Budget finance hysteria appears to have become the order of the day for the legislature.

The Tax & Spend Republicans in control of the House of Representatives have gone nuts. This week they released their plan to address the budget “shortfall,” which includes tax increases, enacting cost savings and pursuing a “compact” to give the Poarch Creek Indians exclusive control over gambling in the state.

The House leadership issued a “continuing” special order calendar which takes effect next Tuesday, May 12th. The calendar contains 12 bills, nine of which are tax increases.

Here are nine tax increase bills that are to be considered which will raise an estimated $145 million per year:

(1) HB572 (Todd) raising the tax on cigarettes by 25 cents a pack, $60 million.
(2) HB568 (Weaver) assessing fees on federally qualified health care centers, $3.5 million.
(3) HB581 (Beech) revising the business privilege tax, $39 million.
(4) HB240 (Johnson, K) repeals exemption from income tax withholdings, $12 million.
(5) HB593 (Johnson, K.) removing exemption on out of state residents that purchase cars in Alabama, $1 million.
(6) HB578 (Sells) increasing fees for issuing vehicle titles, $14 million.
(7) HB267 (Clouse) raising the tax on car rentals from 1.5% to 2%, $6 million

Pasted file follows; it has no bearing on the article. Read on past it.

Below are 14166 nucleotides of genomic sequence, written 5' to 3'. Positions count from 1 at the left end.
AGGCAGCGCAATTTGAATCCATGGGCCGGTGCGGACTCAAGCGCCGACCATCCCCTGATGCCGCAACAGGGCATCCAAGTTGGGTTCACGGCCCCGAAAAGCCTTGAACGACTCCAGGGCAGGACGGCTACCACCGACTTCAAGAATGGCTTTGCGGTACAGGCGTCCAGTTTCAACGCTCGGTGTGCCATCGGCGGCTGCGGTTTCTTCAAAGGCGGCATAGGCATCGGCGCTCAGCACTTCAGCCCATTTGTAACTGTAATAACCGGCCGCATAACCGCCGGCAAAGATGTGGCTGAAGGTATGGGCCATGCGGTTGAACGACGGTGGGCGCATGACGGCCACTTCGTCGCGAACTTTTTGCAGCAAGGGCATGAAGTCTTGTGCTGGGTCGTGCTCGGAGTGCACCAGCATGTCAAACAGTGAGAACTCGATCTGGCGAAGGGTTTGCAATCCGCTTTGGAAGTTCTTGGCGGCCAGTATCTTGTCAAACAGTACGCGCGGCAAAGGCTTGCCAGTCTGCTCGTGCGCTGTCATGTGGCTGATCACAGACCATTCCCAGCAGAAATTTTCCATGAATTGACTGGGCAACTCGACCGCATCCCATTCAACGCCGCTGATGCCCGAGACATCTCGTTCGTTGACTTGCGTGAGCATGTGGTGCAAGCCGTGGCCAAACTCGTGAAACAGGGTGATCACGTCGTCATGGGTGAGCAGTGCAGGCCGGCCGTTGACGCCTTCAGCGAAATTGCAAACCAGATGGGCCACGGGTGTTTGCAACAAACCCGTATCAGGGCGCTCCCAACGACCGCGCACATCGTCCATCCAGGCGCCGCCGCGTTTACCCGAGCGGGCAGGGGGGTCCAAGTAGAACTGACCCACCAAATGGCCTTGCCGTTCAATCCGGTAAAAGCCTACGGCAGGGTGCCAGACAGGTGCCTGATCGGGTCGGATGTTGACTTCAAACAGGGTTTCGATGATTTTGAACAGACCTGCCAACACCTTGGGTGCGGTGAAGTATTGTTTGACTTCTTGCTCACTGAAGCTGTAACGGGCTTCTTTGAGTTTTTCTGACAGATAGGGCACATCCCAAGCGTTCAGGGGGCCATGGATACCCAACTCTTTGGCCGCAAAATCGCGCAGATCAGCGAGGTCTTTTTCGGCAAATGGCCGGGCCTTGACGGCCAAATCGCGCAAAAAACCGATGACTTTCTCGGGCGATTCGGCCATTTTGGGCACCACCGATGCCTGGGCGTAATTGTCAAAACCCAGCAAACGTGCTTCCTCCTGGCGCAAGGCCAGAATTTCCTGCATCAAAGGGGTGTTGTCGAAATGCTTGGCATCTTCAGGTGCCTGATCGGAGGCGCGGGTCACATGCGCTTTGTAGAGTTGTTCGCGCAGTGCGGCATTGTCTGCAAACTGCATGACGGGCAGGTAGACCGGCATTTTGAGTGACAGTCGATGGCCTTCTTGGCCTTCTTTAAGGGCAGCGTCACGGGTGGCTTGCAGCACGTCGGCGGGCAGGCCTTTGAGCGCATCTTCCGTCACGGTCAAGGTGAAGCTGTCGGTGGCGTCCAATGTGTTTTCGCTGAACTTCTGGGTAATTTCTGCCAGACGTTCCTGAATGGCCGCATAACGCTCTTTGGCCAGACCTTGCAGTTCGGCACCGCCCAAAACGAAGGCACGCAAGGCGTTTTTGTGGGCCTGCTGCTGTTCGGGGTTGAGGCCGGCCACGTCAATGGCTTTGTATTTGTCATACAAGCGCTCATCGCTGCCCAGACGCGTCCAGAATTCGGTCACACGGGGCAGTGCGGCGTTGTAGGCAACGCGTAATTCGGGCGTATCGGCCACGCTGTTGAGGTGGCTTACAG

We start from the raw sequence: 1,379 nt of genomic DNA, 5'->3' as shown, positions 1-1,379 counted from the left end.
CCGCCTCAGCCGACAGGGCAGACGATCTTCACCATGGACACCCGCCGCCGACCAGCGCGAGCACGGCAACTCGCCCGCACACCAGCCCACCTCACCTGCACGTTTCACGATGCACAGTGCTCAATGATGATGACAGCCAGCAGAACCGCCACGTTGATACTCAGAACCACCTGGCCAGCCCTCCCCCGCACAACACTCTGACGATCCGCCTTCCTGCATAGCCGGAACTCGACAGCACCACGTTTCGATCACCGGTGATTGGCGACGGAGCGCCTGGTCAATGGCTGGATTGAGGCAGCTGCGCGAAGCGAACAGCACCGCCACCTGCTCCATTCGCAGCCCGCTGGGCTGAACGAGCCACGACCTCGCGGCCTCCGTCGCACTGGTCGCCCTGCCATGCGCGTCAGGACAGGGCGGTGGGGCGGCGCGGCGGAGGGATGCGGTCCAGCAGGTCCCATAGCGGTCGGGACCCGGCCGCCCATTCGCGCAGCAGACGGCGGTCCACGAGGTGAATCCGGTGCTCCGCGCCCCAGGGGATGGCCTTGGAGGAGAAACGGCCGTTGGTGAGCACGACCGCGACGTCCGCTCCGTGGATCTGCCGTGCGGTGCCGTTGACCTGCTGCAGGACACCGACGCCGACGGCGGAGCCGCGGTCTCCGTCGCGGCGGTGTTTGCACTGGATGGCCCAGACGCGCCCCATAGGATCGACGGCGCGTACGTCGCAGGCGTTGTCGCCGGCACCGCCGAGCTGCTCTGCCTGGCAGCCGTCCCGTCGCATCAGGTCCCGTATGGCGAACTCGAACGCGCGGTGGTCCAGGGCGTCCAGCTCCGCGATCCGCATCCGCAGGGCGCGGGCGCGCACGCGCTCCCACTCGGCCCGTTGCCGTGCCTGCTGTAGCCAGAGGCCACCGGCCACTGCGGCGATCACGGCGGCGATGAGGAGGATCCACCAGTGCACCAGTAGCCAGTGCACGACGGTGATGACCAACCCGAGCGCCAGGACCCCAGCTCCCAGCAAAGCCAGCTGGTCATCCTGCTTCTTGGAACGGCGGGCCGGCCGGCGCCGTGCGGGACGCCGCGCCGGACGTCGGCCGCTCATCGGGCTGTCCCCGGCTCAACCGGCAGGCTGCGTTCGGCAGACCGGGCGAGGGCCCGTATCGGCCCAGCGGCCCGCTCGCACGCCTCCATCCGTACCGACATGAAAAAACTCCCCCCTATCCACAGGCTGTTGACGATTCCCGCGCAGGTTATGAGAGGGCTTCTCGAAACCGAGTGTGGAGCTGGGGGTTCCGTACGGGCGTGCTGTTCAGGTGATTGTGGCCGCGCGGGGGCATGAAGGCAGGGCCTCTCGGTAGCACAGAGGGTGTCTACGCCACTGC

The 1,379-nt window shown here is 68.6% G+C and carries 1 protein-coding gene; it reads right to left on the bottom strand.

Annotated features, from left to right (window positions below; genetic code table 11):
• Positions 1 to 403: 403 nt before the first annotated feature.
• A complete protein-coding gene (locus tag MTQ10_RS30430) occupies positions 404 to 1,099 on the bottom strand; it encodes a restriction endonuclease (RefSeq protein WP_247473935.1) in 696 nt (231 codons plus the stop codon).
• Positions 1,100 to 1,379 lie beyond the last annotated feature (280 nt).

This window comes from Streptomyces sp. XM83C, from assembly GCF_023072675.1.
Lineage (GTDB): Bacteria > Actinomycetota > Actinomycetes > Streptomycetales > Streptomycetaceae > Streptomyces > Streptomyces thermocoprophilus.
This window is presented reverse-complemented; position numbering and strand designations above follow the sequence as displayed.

(8) HB587 (Collins) removes excise tax and applies sales tax to lubricating oil, $8.2 million.
(9) HB595 (Faulkner) requires owners of coin-operated amusement machines to pay a business license tax in lieu of sales taxes, $1 million.

Three other bills on the agenda address “streamlining” state government:

(1) HB584 (Holmes) consolidating properties owned by the Alabama Historical Commission into the Department of Conservation and placing its administrative duties in the Department of Archives & History, $1.1 million
(2) SB76 (Marsh) abolishes the 12 member Building Commission and transfers its duties to the Division of Construction Management within the Department of Finance. Also creates the Divisions of Facilities Management, Leasing Management and Energy Management, no material savings.
(3) HB257 (Knight) creates a new 12 member Permanent Joint Legislative Committee on Oversight and Accountability to provide continuous oversight of all state government operations, no material savings.

So this is what things have come to?

$145 million in tax increases and $1.1 million in reduced government spending.


Is it really easier for them to increase taxes than it is to actually cut the size of government?